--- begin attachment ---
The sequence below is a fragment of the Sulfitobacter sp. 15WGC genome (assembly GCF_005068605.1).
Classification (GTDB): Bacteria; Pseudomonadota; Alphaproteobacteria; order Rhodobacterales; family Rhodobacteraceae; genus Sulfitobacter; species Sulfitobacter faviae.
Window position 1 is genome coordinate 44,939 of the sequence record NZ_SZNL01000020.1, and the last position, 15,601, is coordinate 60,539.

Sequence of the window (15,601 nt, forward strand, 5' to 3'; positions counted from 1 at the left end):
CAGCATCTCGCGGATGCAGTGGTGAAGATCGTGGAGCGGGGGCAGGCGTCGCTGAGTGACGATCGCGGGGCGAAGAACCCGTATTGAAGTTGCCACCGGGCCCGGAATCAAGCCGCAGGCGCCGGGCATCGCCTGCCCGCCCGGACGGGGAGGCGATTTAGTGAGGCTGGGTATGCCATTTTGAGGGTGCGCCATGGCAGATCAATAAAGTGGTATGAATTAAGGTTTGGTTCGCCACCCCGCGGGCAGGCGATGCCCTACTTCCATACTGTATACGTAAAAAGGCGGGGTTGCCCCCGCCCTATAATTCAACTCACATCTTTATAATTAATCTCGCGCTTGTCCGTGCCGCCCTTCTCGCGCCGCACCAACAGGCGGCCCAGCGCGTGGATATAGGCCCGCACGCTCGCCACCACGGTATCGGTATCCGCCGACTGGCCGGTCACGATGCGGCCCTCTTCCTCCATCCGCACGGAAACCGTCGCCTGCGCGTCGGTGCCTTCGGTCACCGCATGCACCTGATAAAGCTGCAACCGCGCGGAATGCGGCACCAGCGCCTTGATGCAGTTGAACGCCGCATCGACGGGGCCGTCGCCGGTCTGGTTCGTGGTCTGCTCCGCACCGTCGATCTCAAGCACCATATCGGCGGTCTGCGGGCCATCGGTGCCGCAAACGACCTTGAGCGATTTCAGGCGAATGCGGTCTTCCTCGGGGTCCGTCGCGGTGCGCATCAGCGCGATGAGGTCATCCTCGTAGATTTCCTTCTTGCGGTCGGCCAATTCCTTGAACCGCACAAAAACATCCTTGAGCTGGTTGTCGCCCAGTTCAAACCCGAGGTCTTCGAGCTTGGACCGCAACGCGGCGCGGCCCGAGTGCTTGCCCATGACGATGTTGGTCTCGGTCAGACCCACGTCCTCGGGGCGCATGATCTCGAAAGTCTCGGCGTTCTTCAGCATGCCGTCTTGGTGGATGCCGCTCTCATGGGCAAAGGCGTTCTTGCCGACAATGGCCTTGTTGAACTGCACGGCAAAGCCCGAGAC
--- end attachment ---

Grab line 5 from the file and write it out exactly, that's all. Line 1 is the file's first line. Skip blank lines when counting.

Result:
CAGCATCTCGCGGATGCAGTGGTGAAGATCGTGGAGCGGGGGCAGGCGTCGCTGAGTGACGATCGCGGGGCGAAGAACCCGTATTGAAGTTGCCACCGGGCCCGGAATCAAGCCGCAGGCGCCGGGCATCGCCTGCCCGCCCGGACGGGGAGGCGATTTAGTGAGGCTGGGTATGCCATTTTGAGGGTGCGCCATGGCAGATCAATAAAGTGGTATGAATTAAGGTTTGGTTCGCCACCCCGCGGGCAGGCGATGCCCTACTTCCATACTGTATACGTAAAAAGGCGGGGTTGCCCCCGCCCTATAATTCAACTCACATCTTTATAATTAATCTCGCGCTTGTCCGTGCCGCCCTTCTCGCGCCGCACCAACAGGCGGCCCAGCGCGTGGATATAGGCCCGCACGCTCGCCACCACGGTATCGGTATCCGCCGACTGGCCGGTCACGATGCGGCCCTCTTCCTCCATCCGCACGGAAACCGTCGCCTGCGCGTCGGTGCCTTCGGTCACCGCATGCACCTGATAAAGCTGCAACCGCGCGGAATGCGGCACCAGCGCCTTGATGCAGTTGAACGCCGCATCGACGGGGCCGTCGCCGGTCTGGTTCGTGGTCTGCTCCGCACCGTCGATCTCAAGCACCATATCGGCGGTCTGCGGGCCATCGGTGCCGCAAACGACCTTGAGCGATTTCAGGCGAATGCGGTCTTCCTCGGGGTCCGTCGCGGTGCGCATCAGCGCGATGAGGTCATCCTCGTAGATTTCCTTCTTGCGGTCGGCCAATTCCTTGAACCGCACAAAAACATCCTTGAGCTGGTTGTCGCCCAGTTCAAACCCGAGGTCTTCGAGCTTGGACCGCAACGCGGCGCGGCCCGAGTGCTTGCCCATGACGATGTTGGTCTCGGTCAGACCCACGTCCTCGGGGCGCATGATCTCGAAAGTCTCGGCGTTCTTCAGCATGCCGTCTTGGTGGATGCCGCTCTCATGGGCAAAGGCGTTCTTGCCGACAATGGCCTTGTTGAACTGCACGGCAAAGCCCGAGAC